Real fruit group poster presentation

In ethnobotany class angiosperm diversity is covered in a set of three classes: vegetative morphology, floral morphology, and fruit types. This term the invasive species walk was moved ahead of this set of three classes. In past terms invasive plants has been behind the three. This structure worked well, shifting the invasive walk focus onto finding and identifying invasive species and away from a rehash of forgotten vegetative and floral morphology.

Ann-Julie, Mitch, Tremay, and Dannia

"Bring an edible fruit to classify and share" had been done as "this is my fruit and it is a..." presentation in A101. Last term that session went somewhat awry as some students ate their presentation before presenting. I wanted something different, something that might generate more discussion and appreciation of the potential gray areas.

A gray area: cacao

I decided to attempt to have the class build a single fruit classification diagram including the fruit that they brought to class. I did not know where the class could work. Initially I tried working outside on the sidewalk, but the wind proved problematic.

Georgene places fruit

Being late in the day, I commandeered the faculty lounge. The classroom does not have enough open floor on which to work - the lab tables are bolted to the floor.

Tremay works on a another gray area: coconut

As I had no idea how to proceed, I explained the vision of a single large fruit type sheet with real fruit modeled on the fruit type table in the text book.

Mitch and Tom work on lines while Georgene takes the lead on lettering

As the chart came together the gray areas surfaced naturally. There was only one banana, where to put the banana? As a berry or pepo? Why? Can its leathery exterior qualify the banana into hesperidium? How about the coconut? Papaya? And then there is the cacao, a fruit that the botanists agree to disagree on the placement. Berry? Pepo? Probably not a drupe, although some sources apparently put the fruit there.

Soursop in as an aggregate fruit, rice above it as a dry fruit, a grain

The students were, for the most part engaged, and active in the design and layout of the poster. This mirrored the activity the leaf poster project had generated. The success of the leaf and fruit projects suggests that the class will need a good deal more poster paper per term.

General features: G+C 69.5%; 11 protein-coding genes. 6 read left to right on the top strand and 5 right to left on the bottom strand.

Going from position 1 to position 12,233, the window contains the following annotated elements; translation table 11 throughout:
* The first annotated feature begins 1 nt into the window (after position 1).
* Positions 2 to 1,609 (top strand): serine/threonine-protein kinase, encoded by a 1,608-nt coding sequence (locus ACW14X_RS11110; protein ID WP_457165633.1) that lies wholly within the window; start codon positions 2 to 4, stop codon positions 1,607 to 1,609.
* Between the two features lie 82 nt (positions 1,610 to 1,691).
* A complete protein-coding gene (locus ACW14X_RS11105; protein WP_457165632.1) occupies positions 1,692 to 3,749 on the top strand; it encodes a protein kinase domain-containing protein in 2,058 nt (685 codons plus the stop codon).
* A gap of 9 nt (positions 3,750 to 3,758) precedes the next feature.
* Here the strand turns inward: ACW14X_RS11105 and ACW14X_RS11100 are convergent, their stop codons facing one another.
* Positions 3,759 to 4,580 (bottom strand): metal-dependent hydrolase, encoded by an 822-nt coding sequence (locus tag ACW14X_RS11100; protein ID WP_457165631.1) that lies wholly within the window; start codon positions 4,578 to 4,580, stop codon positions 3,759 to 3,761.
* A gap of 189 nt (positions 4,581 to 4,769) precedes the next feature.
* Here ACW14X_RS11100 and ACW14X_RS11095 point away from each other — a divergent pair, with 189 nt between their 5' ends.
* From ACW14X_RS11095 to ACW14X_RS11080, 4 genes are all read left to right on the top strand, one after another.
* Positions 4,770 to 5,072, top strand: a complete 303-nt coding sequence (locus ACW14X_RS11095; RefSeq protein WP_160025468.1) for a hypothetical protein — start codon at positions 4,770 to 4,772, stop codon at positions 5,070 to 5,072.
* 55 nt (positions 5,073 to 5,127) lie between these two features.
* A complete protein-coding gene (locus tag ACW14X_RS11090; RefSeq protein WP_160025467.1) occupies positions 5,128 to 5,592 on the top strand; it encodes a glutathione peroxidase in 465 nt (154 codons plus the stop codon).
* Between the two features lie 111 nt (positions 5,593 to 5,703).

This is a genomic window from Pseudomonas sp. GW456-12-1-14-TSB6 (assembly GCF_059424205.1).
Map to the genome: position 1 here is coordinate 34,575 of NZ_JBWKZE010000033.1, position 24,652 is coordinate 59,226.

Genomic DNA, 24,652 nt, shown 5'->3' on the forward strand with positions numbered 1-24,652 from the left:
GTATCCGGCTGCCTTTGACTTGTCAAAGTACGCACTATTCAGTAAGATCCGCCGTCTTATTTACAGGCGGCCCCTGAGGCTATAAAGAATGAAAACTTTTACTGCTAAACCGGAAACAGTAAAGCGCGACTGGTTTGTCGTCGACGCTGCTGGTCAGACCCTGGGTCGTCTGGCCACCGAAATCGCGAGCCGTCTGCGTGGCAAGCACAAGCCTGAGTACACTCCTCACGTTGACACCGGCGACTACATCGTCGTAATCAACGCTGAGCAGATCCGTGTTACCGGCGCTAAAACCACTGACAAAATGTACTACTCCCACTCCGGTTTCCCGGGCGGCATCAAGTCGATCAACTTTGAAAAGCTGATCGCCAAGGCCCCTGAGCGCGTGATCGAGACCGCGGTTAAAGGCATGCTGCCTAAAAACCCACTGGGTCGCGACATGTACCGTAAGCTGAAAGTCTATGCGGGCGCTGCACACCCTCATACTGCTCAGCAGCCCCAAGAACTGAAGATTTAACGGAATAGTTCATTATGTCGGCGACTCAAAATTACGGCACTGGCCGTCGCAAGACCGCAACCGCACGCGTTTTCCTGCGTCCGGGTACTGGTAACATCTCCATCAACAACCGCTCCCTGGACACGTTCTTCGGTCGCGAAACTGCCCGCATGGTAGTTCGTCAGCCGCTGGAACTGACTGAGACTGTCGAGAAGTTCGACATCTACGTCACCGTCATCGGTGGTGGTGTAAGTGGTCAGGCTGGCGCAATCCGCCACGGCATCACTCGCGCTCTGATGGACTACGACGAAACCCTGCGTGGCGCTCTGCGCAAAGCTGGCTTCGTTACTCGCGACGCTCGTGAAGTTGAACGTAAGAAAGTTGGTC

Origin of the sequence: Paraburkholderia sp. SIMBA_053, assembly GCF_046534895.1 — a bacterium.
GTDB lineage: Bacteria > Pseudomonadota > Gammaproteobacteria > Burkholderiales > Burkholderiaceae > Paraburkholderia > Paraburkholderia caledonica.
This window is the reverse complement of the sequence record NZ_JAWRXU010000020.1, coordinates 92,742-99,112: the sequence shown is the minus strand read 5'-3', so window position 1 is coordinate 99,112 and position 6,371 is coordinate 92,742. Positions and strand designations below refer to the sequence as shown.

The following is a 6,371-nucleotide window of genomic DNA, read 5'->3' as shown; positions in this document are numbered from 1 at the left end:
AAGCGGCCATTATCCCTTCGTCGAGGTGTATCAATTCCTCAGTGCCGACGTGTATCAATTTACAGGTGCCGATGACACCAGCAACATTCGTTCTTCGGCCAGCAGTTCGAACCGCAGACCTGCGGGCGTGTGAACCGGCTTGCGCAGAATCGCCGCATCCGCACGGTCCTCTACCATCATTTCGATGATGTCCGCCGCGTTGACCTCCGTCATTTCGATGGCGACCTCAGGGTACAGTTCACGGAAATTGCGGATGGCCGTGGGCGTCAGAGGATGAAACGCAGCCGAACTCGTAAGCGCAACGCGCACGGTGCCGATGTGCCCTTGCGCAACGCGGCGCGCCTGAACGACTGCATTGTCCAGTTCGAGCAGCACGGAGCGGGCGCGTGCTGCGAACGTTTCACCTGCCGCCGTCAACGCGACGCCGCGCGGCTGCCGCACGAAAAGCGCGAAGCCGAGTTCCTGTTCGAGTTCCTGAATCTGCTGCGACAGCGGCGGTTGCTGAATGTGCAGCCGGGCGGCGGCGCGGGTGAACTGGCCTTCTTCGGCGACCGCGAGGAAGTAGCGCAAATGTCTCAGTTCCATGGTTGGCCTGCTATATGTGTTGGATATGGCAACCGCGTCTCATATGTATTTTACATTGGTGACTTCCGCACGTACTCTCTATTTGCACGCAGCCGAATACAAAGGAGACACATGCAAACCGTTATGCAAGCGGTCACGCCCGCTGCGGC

At the back of the room are some of the less active participants

I suspect that the leaf shape posters helped as an advance organizer for the fruit classification poster session. Once the basic layout was settled upon, the labels received lavish attention.

Georgene and Genrisa work on crafting the lettering

The bulk of the class was actually taken up with making the chart look good. This was something the students themselves decided to do. As they worked they continued to reference the names of the fruit types. This exercise had "bought" more attention and time on topic than any lecture I could have delivered.

April lettering mid-chart

The class opted to put cacao and banana under pepo, the coconut is down with the drupes along with a dois mango.

April at work

During the creation of the poster the students were active, talking, laughing, apparently enjoying themselves. The goal is not that they will have memorized fruit types but rather that they be aware that a fruit classification system exists. Long after you have forgotten the quadratic formula you are vaguely aware that there is a way to solve some equations with formulas. That is the goal, to remember that the system exists. The details can always be looked up. Perhaps on Google.

April lettering




Learning can be fun

A fun activity is more likely to be a memorable experience. To be held longer in the memory banks. "Remember that fun time when we..." is a phrase that make sense. One is less likely to find oneself saying, "I remember every detail of that long boring lecture that put me to sleep..." This is not a question of whether learning can be fun but rather that fun is a necessary ingredient to real learning and long term retention.

The finished sheet


The berries include papaya, star fruit (carambola, ansu), guava, pomegranate, Surinam cherry, and a hot pepper (Capsicum  frutescens). Cacao and banana are in pepo. Hesperidium includes lemon, lime, tangerine, and another lime. Drupe includes a coconut and a dois mango. A western apple and pear are in the pomes. Rice is the dry fruit, and a soursop (sei) is down in the aggregate fruit category.


The students wanted pictures of the finished project. And no fruit were eaten ahead of time this term. Although some fruit were eaten after the class finished.

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